Teaching religious culture in secular schools attended by children of multiple faiths, sometimes at odds, is fraught with pitfalls. The government is right to review the 12-year-old Ethics and Religious Culture program (ERC), which replaced religious and moral education after the Parti Québécois abolished faith-based school boards in 1998.
And a good thing the abolition of religious boards was, too: one only has to listen to the many stories of French-speaking or immigrant children who were denied French education because they were not Catholics, or were not the right kind of Catholics.
This sort of nonsense has not been unique to Quebec. As recently as 1988, to enrol my daughters in a public French school in Calgary I needed to show proof of their Catholic baptism. We organized a quickie ceremony performed by a friend who happened to be a priest. Documents produced, problem solved.
Not everyone was pleased with the secularization of education in Quebec. Many Catholic parents fought against it, but the push of history on the march was stronger.
Besides, Quebec still funds private religious schools.
The ERC program failed to live up to its promises, at least in the French system. Not every teacher who teaches that peculiar course is trained for it. Teachers have a lot of leeway in setting the curriculum. Sometimes for the better, sometimes not.
My stepson loved ERC in Secondary V. “We studied Sartre’s La nausée and Camus’s La peste. It was fantastic.” I thought it was terrific for him to explore two major 20th century philosophers, but while ethics were discussed at length, what about factual information about religions?
One cannot understand Quebec without knowing about Catholicism, nor can one make heads or tails of the world’s current geopolitical challenges without basic knowledge of the major faiths. But how do you teach about religion in a pluralistic and secular environment? Even the most fervent adherents of the same religion can believe different things. Yet, at least some of the textbooks used in ERC take an “orthodox” view of religion.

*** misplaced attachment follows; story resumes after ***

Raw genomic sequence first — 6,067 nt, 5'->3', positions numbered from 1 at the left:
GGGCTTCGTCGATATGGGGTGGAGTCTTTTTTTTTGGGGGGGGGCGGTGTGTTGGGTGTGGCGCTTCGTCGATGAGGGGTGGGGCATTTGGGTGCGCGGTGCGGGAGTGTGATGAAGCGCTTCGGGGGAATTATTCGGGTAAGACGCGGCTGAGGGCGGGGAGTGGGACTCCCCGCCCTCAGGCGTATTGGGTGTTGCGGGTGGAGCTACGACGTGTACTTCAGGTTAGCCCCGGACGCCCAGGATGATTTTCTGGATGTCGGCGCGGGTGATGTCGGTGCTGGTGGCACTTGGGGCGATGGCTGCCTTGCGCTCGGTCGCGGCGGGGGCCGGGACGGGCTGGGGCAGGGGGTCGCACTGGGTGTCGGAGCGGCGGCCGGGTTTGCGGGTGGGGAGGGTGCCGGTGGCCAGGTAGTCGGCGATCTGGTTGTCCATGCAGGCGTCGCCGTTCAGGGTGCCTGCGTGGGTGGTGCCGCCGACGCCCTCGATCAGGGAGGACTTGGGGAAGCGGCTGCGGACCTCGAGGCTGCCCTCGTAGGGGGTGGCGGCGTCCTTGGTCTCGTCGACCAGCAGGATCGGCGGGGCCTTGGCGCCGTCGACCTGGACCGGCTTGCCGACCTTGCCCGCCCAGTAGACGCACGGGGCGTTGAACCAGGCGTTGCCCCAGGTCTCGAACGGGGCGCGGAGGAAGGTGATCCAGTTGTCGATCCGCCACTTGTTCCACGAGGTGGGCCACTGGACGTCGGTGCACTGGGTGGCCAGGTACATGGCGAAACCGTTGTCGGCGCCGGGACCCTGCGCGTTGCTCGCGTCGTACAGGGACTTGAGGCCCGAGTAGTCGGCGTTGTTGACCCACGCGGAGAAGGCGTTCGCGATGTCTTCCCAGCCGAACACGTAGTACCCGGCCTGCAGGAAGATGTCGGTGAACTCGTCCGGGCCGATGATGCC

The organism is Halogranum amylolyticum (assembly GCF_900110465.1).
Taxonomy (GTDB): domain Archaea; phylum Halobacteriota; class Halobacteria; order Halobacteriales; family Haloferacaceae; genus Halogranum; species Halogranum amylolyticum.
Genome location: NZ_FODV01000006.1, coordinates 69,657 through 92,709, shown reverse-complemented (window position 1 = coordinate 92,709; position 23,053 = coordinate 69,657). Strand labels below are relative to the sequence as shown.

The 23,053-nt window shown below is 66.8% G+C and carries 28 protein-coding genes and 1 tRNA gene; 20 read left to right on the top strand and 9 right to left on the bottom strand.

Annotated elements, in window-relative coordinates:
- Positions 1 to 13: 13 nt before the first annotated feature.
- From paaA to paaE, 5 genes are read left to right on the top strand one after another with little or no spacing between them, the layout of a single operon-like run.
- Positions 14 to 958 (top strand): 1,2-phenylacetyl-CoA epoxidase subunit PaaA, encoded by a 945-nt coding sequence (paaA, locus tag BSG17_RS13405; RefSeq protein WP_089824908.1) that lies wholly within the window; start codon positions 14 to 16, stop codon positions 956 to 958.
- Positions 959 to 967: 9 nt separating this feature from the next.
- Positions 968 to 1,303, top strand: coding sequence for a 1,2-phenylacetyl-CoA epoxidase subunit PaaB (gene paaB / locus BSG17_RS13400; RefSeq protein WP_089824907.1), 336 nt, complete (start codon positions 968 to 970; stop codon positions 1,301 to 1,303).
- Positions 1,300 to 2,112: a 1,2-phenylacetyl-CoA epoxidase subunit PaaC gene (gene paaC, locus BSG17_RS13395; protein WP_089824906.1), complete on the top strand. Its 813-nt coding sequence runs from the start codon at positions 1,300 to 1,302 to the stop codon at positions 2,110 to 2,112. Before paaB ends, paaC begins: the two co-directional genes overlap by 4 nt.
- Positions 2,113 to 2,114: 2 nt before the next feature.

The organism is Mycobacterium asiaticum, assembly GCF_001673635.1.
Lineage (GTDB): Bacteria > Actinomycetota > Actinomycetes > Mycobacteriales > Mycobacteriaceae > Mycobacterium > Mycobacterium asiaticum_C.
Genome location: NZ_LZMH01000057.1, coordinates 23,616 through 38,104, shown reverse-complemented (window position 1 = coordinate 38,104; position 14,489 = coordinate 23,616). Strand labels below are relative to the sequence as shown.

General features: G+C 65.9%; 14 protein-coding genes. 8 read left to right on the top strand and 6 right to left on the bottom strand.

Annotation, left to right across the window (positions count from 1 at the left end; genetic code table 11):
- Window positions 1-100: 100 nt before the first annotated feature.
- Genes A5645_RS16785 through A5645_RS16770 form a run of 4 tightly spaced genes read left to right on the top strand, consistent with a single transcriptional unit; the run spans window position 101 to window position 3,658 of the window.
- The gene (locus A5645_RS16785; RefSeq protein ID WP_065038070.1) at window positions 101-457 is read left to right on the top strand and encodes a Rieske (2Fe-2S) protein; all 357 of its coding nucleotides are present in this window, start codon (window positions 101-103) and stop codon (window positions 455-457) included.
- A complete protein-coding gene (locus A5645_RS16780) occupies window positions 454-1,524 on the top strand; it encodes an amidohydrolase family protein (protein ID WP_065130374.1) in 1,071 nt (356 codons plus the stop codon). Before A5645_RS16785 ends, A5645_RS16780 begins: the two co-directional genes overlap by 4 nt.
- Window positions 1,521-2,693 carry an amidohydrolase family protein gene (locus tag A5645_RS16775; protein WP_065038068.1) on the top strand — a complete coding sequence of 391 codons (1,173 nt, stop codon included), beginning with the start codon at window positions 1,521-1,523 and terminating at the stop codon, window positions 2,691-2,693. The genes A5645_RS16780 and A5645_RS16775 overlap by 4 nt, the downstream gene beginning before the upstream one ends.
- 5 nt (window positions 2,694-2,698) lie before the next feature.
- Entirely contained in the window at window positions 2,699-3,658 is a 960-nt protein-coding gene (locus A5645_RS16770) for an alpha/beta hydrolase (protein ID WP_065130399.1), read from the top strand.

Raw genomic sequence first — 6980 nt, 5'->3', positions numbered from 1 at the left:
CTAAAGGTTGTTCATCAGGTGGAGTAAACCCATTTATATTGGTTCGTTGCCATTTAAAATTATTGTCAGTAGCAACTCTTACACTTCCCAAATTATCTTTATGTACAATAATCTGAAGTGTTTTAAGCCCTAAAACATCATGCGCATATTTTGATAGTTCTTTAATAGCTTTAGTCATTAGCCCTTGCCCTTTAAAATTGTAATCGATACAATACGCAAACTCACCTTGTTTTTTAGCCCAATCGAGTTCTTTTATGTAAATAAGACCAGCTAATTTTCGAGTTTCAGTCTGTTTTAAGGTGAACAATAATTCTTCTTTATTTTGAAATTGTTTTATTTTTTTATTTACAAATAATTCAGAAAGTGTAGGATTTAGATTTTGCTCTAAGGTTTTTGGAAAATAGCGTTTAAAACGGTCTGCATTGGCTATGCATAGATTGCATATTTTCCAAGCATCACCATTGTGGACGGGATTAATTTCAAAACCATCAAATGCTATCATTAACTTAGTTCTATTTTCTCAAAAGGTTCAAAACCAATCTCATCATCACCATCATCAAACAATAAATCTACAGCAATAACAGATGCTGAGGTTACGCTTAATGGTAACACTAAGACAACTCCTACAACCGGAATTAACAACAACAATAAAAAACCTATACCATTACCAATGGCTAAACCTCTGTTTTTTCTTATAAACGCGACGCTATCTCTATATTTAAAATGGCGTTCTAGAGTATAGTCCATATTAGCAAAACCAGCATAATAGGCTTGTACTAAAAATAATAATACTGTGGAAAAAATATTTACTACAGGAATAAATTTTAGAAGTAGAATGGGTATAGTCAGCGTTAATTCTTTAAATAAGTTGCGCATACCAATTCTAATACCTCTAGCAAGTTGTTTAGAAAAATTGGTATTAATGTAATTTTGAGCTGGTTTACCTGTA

One book shows two teenage girls in a school cafeteria. One offers the other a snack. Her friend refuses, saying “it’s Ramadan” and explains that she’s happy to fast because of her faith while her friend is horrified by this imposition during the day, for a whole month.
The pedagogical questions attached to this skit suggest that the non-Muslim student is showing intolerance.
In this universe of stereotypes, all Muslim women wear hijab and all Jewish men sport yarmulkes.
That’s not teaching religious culture: that’s indoctrination. That’s saying “thou shall not question religious beliefs.” Interestingly, ERC does not formally teach about atheism or agnosticism.
In my humble opinion, religion should be included in the history curriculum, emphasizing facts instead of faith, which I think is the only way to avoid falling in the “my beliefs are better than your beliefs” trap. And even then, we know, in some milieus, teaching Darwin can create confrontations.
No one said diversity was going to be easy. But we can help it along by teaching civics, democracy, the legal system, the Constitution, the Charter, how the media work, ethics, yes, but disconnected from religious beliefs, focusing instead on what we share as citizens of a free country, privileges and responsibilities alike.
Education Minister Jean-François Roberge has his work cut out. His idea to consult the public online and in forums makes sense, but pleasing everyone will be impossible.
Extreme secularists would like religion to disappear altogether from our schools. That would be wrong. It is important general knowledge. Enough with kids who ask “who’s the guy on the cross?” when entering a church.
One of the thinkers behind ERC, philosopher Georges Leroux, believed the program must teach “absolute respect of all religious positions.” That’s going too far the other way. Schools must support critical thinking. Especially where beliefs are concerned.